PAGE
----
In humans, protein-coding sequences occupy approximately up to 1.5% of the genome, and when considering intervening sequences (introns and 3 or 5 UTRs), the number increases approximately to 28%; the rest of the genetic material was considered “junk” DNA, until 2012, when it was calculated that almost 80% of the genome participates in biochemical activities functionally important for DNA expression [6] and 70% of the DNA has the capacity to produce noncoding RNA (ncRNAs) [7]. Within these, we identify micro-RNAs (miRNAs), which are defined as small molecules, approximately 22 nucleotides (nt) in length; their function is to modulate gene expression either negatively through inhibition of translation and direct degradation of mRNA or positively by increasing the translation rate [8]. Biogenesis of miRNA genes initiates with their transcription by RNA polymerases II, which gives rise to monocistronic or polycistronic long primary transcripts named primary miRNA or pri-miRNA, with a length of 200 nt to several kilobases, folded into hairpin structures containing imperfectly base-paired stems. In the cell nucleus, pri-miRNAs are processed by the multimeric protein complex Drosha (type III RNase) and the DiGeorge syndrome critical region gene 8 (DGCR8) into a shorter pre-miRNA, which is 70–100 nt [9]. Pre-miRNA then is transported into the cytoplasm of the cell by exportin 5, where another RNase III known as Dicer, along with human immunodeficiency virus transactivating response RNA-binding protein (TRBP), cleaves it into a smaller molecule (21 nt long), giving rise to a miRNA: miRNA duplex. The duplex is unwound by a helicase, and the miRNA “guide” strand is incorporated into the multiprotein RNA-induced silencing complex (RISC) containing Argonaut proteins, then they can migrate to find their targets and regulate their transcription [10, 11]. There are up to four different types of Argonauts (Ago); nevertheless, Ago2 has been consistently implicated with miRNA function and mRNA degradation by its endonuclease activity [12]. Therefore, Ago2 is important for two actions: provides a functional miRNA and effectively participates in target mRNA degradation [8]. It is estimated that miRNA genes constitute approximately 1–2% of the entire genome and that they could potentially regulate up to 30% of codifying genes. The genes that codify for miRNAs are located throughout the chromosomes, except for the Y chromosome; miRNA genes are predominantly identified in introns (70%) and in cancer-associated genomic regions (52.5%) [13]. In Figure 1, we describe miRNA biogenesis functions and special considerations for their analysis.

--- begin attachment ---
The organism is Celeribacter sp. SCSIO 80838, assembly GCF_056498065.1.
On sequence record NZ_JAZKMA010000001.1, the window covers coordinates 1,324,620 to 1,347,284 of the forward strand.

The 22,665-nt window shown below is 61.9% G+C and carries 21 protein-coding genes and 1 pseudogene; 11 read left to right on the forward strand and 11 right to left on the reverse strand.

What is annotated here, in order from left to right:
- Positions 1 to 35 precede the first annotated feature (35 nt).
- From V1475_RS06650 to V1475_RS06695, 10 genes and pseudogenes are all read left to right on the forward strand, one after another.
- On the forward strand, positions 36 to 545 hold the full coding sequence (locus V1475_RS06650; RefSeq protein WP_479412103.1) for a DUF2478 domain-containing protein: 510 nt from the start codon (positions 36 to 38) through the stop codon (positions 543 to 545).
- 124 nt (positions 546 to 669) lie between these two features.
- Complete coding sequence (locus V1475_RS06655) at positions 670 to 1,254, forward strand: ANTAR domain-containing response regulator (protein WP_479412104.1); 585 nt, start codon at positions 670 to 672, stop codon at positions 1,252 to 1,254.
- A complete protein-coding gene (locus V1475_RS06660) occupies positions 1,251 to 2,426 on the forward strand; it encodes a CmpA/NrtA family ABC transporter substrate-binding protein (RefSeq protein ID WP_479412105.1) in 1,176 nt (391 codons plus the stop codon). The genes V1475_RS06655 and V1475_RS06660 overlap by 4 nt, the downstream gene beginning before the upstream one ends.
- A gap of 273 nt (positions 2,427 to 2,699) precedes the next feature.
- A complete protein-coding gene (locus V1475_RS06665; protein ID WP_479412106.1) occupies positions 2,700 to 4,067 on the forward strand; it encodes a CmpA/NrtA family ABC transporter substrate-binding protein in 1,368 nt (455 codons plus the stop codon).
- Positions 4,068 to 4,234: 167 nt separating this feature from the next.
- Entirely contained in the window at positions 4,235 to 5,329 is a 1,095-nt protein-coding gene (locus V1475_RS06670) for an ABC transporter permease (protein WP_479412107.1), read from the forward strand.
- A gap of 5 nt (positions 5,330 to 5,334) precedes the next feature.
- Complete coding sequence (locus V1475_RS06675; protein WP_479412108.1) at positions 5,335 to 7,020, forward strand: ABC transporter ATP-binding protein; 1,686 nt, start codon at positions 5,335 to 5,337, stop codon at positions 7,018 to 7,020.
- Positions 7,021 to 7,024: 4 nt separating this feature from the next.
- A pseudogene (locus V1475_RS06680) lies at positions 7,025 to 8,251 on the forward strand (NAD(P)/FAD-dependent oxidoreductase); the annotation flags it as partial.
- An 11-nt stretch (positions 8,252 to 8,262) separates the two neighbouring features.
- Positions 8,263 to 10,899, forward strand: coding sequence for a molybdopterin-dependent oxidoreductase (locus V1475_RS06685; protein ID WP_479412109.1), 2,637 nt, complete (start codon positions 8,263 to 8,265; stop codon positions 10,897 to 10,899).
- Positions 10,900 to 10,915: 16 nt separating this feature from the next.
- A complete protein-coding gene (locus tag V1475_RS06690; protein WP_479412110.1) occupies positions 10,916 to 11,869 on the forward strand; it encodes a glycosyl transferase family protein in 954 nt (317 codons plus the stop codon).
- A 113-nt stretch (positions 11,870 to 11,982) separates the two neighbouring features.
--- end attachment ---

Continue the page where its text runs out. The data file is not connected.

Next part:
Figure 1: miRNA biogenesis, functions, and special considerations for their analysis.